Saturday, October 24, 2015

The Belle of Amherst with Lisa Egan Woods

Each fall, I eagerly await the new season from the FSU/Asolo Conservatory for Actor Training. Although I might not always love the play selection, the caliber of performance by the second year students is uniformly high. (There's a reason the school is one of the top ten acting programs in the country.)  The only problem is that I get attached to the students and miss them as they move on in their journey.  Going to performances in the Late Night Series is one way to counteract my separation anxiety.

Lisa Egan Woods as Emily Dickinson
As I understand it, the Late Night Series consists of performances that third year students have put together on their own.  The first installment in this year's series was a one-night only performance by Lisa Egan Woods of "The Belle of Amherst," a play about Emily Dickinson. It was wonderful. 

You don't have to be a poetry buff to know Emily Dickinson's name and, quite likely, some of her work. She is, after all, one of America's most significant poets. The story of her life yielded some surprises, though. 

Dickinson grew up in Amherst, Massachusetts and lived her adult life in seclusion in her family home. She spent a year at Mount Holyoke Female Seminary, a school whose evangelical fervor did not suit her. Students were classified as professed Christians, those with hope, and those without hope. Dickinson found herself in the last category as she struggled with her faith. (As a Mount Holyoke alum, I found this history of the school particularly interesting. When I attended the women's college nearly 140 years later, it was no longer religious in nature. Nonetheless, the lights still went on and boys were ushered out when parties were declared over at 1 a.m.)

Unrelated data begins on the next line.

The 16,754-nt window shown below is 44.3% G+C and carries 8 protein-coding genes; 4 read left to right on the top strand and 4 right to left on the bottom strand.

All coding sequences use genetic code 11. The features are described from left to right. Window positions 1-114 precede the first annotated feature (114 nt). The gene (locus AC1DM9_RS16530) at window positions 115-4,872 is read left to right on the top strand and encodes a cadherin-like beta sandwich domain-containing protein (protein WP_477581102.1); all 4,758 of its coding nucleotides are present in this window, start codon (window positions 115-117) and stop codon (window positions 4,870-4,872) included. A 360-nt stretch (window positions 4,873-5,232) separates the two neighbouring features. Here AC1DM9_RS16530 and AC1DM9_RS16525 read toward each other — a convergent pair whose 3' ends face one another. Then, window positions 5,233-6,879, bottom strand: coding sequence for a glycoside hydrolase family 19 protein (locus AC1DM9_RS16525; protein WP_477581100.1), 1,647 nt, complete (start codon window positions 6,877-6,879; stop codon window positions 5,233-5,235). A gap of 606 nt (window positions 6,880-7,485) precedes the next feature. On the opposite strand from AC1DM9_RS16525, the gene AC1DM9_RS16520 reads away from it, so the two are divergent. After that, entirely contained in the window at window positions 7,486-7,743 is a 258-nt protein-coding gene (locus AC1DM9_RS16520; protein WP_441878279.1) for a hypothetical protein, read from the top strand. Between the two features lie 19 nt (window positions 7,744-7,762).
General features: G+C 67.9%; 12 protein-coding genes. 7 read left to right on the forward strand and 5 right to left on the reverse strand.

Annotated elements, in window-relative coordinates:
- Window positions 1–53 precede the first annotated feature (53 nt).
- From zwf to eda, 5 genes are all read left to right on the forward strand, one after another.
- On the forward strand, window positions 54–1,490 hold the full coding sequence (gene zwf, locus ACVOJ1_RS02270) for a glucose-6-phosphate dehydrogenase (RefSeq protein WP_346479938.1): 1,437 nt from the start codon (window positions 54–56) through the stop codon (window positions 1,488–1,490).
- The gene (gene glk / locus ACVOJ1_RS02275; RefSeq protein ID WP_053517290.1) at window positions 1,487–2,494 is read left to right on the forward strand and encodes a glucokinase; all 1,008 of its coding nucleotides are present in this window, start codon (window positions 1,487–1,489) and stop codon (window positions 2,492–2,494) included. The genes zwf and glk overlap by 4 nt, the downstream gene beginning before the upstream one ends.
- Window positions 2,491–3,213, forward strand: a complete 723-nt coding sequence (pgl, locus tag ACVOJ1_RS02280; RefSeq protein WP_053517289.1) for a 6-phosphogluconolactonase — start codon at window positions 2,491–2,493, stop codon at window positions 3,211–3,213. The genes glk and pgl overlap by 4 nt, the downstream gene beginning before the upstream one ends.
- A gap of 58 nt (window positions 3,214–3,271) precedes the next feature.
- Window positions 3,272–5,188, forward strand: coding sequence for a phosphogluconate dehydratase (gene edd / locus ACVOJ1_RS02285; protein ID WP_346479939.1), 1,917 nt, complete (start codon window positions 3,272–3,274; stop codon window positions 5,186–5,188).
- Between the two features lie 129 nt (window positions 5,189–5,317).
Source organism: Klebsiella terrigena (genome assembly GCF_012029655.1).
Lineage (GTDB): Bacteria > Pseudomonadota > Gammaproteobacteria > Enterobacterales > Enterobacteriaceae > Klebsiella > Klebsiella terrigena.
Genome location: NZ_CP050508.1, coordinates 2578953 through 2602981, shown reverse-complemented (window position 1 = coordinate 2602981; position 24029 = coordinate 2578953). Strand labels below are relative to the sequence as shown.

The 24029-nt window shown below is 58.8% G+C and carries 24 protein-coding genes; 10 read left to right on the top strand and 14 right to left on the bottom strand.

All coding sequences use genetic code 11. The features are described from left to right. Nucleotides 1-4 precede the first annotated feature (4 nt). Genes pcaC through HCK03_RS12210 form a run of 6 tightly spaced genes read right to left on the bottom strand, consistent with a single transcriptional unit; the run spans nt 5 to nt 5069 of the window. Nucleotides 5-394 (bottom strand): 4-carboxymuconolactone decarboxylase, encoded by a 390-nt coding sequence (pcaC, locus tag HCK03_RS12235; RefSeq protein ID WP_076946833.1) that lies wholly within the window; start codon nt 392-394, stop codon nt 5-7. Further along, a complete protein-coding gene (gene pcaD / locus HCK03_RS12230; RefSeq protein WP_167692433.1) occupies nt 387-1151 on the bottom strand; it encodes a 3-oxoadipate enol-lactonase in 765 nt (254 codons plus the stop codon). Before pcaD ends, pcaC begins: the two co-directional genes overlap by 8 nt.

I loved the way poems were interspersed throughout the play. I was surprised to learn that only seven of Dickinson's nearly 1800 poems were published during her lifetime and that those poems had been heavily edited.  (A complete collection of her work was not published until 1955, almost 70 years after her death.)

Only known picture of Dickinson
The play includes a meeting between Dickinson and Higginson, a publisher with whom she had had a long correspondence. Dickinson believed that Higginson had come to visit for the purpose of deciding which of her poems to include in a book. Instead, he made it clear that he found her poetry--with its short lines, slant rhyme and seemingly random capitalization and punctuation--unworthy of publication. Her dream shattered, she wrote the poem "I'm Nobody." The poem packed an emotional wallop when put into the context of an isolated woman whose desire to communicate with the world through her poetry has been crushed. 

I'm Nobody!  Who are You?
by Emily Dickinson

I'm nobody! Who are you?
Are you nobody, too?
Then there's a pair of us - don't tell!
They'd banish us, you know.

How dreary to be somebody!
How public, like a frog
To tell your name the livelong day
To an admiring bog!

(Side note: Higginson also declined to publish Walt Whitman.)

Wearing Dickinson's trademark muted colors, Woods truly inhabited the role of the poet. The play contained humor and sorrow and resignation, and in each instance Woods struck the right tone.  (In fact, in a brief conversation with her after the show, I was surprised by the differences between her "Dickinson" voice and her own speaking voice.)  It was a performance of which Woods and her fellow students who helped with direction, lighting, set design and direction should be proud.

The Asolo Conservatory season is kicking off soon with two absurdist shows in one -- "The Actor's Nightmare" by Christopher Durang and "The Real Inspector Hound" by Tom Stoppard.  Tickets for the four show season are only $100, one of the best deals around.  I can't wait. 

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